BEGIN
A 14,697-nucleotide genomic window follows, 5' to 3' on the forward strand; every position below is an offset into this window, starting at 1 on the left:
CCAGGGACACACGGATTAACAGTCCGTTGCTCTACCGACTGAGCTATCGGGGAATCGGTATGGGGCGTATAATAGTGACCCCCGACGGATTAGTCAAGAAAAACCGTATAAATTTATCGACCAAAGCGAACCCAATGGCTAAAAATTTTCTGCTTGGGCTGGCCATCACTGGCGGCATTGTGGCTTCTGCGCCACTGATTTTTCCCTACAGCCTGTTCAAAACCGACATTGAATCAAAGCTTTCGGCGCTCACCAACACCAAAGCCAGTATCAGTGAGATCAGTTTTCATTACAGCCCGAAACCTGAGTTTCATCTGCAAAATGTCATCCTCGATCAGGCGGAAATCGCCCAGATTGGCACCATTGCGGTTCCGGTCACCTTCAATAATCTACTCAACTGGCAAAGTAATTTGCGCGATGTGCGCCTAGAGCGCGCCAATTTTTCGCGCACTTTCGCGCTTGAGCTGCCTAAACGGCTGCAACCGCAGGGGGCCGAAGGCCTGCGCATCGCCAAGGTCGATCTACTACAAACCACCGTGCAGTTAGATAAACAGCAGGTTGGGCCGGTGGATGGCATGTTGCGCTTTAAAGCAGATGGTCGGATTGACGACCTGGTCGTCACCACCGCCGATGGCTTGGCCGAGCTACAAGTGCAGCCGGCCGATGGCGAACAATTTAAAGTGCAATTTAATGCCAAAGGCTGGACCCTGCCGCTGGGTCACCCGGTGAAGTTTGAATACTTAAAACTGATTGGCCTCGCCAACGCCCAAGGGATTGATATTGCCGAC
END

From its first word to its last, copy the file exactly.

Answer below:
A 14,697-nucleotide genomic window follows, 5' to 3' on the forward strand; every position below is an offset into this window, starting at 1 on the left:
CCAGGGACACACGGATTAACAGTCCGTTGCTCTACCGACTGAGCTATCGGGGAATCGGTATGGGGCGTATAATAGTGACCCCCGACGGATTAGTCAAGAAAAACCGTATAAATTTATCGACCAAAGCGAACCCAATGGCTAAAAATTTTCTGCTTGGGCTGGCCATCACTGGCGGCATTGTGGCTTCTGCGCCACTGATTTTTCCCTACAGCCTGTTCAAAACCGACATTGAATCAAAGCTTTCGGCGCTCACCAACACCAAAGCCAGTATCAGTGAGATCAGTTTTCATTACAGCCCGAAACCTGAGTTTCATCTGCAAAATGTCATCCTCGATCAGGCGGAAATCGCCCAGATTGGCACCATTGCGGTTCCGGTCACCTTCAATAATCTACTCAACTGGCAAAGTAATTTGCGCGATGTGCGCCTAGAGCGCGCCAATTTTTCGCGCACTTTCGCGCTTGAGCTGCCTAAACGGCTGCAACCGCAGGGGGCCGAAGGCCTGCGCATCGCCAAGGTCGATCTACTACAAACCACCGTGCAGTTAGATAAACAGCAGGTTGGGCCGGTGGATGGCATGTTGCGCTTTAAAGCAGATGGTCGGATTGACGACCTGGTCGTCACCACCGCCGATGGCTTGGCCGAGCTACAAGTGCAGCCGGCCGATGGCGAACAATTTAAAGTGCAATTTAATGCCAAAGGCTGGACCCTGCCGCTGGGTCACCCGGTGAAGTTTGAATACTTAAAACTGATTGGCCTCGCCAACGCCCAAGGGATTGATATTGCCGAC